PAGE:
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Sue Guinn Legg

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Historic Jonesborough building sale, renovation approved

May 1st, 2013 8:52 am by Sue Guinn Legg

Historic Jonesborough building sale, renovation approved

The Heritage Alliance of Northeast Tennessee and Southwest Virginia has accepted a bid for the purchase, renovation and future use of the Old Sweet Shop building in downtown Jonesborough.
The 108-year-old building located across the street from the county courthouse was given to the alliance earlier this year by two of the town’s best known preservationists, Audrey Kaiman and her late husband, Bernard, who died Saturday at age 94.
Considered a founding father of the Heritage Alliance, Bernard Kaiman’s efforts to preserve and revitalize Jonesborough’s historic district dated back to the mid-1960s when he helped conduct the building survey that resulted in the downtown area’s being placed on the National Register of Historic Places in 1969. The couple purchased the East Main Street building from the Jonesborough Masonic Lodge in 1970 and operated the seasonal ice cream shop there for many years. The Kaimans have since leased the building’s lower level to the Old Sweet Shop’s current owner and in February gifted the building to the nonprofit Heritage Alliance with the agreement they would retain ownership until the property is transferred to a new owner.
Deborah Montani, executive director of the alliance, said the sale is expected to be finalized later this month. Proceeds from the building, which has been appraised at about $116,000, will be used to ensure the future of the alliance and to perpetuate its work to preserve the region’s historic architecture and culture, she said.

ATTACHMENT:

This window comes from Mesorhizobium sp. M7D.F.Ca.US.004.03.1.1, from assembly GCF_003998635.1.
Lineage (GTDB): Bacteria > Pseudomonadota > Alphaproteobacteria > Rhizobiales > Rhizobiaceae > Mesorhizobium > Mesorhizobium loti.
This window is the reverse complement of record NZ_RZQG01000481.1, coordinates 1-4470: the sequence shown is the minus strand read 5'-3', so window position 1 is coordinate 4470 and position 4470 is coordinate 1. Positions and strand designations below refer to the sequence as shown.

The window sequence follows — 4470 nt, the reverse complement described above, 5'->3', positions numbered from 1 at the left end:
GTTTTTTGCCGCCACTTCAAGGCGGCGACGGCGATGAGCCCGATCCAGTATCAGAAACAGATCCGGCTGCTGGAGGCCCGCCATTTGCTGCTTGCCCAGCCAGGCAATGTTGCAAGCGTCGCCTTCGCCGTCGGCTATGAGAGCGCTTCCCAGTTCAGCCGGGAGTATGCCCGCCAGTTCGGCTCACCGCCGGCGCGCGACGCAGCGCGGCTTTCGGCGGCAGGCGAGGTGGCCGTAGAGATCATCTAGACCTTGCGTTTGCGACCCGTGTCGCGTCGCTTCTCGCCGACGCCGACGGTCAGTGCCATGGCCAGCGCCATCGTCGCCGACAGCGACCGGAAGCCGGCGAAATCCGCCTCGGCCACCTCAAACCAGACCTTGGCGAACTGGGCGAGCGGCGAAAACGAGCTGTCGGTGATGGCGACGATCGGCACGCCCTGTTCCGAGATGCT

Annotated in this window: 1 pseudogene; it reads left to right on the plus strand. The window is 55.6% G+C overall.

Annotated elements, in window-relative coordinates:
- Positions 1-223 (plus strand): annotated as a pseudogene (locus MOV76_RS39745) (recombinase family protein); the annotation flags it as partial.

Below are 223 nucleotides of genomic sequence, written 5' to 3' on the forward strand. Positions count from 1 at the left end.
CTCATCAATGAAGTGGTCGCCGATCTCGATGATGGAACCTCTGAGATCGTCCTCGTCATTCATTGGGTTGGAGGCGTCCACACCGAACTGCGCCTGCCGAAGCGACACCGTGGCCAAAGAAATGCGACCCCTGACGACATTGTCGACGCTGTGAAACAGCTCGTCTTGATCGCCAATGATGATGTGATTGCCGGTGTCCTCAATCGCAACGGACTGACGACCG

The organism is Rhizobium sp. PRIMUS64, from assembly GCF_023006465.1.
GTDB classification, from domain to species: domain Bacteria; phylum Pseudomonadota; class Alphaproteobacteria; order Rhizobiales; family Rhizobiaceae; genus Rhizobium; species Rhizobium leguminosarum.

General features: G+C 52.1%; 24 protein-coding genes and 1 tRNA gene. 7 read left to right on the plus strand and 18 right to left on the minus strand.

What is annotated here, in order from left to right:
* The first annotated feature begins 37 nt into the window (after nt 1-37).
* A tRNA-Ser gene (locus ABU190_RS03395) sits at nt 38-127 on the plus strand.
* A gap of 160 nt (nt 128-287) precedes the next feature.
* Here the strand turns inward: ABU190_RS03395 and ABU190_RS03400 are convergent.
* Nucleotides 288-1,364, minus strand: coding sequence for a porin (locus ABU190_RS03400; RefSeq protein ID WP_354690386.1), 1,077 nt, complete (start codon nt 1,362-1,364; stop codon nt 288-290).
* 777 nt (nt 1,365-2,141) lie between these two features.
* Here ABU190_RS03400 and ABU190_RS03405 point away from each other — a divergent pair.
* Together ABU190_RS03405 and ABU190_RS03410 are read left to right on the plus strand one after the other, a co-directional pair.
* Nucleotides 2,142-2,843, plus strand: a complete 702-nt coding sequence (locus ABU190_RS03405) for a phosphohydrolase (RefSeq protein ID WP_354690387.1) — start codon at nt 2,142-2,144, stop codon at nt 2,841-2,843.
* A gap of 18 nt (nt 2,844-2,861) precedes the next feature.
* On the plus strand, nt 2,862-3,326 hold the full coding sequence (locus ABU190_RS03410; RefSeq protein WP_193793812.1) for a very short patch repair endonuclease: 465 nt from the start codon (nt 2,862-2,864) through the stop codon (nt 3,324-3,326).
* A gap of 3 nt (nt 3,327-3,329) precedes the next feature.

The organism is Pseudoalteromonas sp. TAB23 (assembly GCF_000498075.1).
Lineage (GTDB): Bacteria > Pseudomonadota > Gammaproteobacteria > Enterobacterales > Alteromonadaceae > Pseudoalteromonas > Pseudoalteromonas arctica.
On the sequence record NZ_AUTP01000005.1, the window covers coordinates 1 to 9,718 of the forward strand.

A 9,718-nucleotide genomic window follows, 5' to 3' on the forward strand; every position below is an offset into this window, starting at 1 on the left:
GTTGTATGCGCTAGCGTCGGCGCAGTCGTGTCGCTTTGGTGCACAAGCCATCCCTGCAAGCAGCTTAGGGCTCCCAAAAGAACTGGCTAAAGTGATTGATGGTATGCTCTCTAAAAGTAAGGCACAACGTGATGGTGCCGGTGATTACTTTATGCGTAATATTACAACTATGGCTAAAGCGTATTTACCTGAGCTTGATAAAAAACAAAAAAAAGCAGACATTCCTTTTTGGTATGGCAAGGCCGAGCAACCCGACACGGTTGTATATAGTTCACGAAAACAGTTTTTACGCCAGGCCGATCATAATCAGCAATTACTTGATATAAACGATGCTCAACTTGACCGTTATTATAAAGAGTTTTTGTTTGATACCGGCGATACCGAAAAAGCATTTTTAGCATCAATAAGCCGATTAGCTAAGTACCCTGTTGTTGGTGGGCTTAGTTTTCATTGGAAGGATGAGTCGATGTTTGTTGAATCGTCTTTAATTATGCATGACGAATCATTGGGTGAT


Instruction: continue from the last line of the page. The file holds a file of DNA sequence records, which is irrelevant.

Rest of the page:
“We don’t want to use it all on operations or spend it all in one place. We want to use it to continue the viability of the Heritage Alliance. We want to make sure the alliance will be around for a long time, which we feel would please the owners.”
On the winning bidder’s request, the alliance has agreed not to disclose the identity of the building’s new owner, its purchase price or the plan for its use until the property transfer is completed sometime around Memorial Day.
Montani said provisions for a “tenant relationship” was one of four primary criteria on which the wining bid was selected and the alliance board hopes the Old Sweet Shop will continue to do business.
In addition to a tenant provision, the board’s criteria for selection of a winning bid also included the purchase price, plans for restoration and preservation of the building and a viable business plan for its use with potential for long-term success.
Montani said the winning bid fits the alliance’s vision. “We were happy. We had three strong bids. It required some thoughtful conversation. But we’re confident the bid we chose is the best one for everybody involved,” she said.
The alliance selected the winning bid at a board meeting on Thursday and Bernard Kaiman, who helped found the Jonesborough Civic Trust that merged with two other organizations to form the alliance, died during the early morning hours on Saturday.
“We are as saddened by his loss as we are grateful for the life he lived and the contributions he made to Jonesborough.” Montani said.
The Heritage Alliance was founded in 2001 through a merger of the Civic Trust, the Jonesborough/Washington County History Museum and the Historic Jonesborough Foundation.
The alliance administers the Chester Inn State Historic Site in Jonesborough and owns and operates the 1840 Duncan House that houses its offices, the neighboring 1886 Oak Hill School building which serves as an educational facility for visiting school groups, and a warehouse on Depot Street in Jonesborough where donated architectural pieces of historic value are stored and sold for use in building restoration projects.

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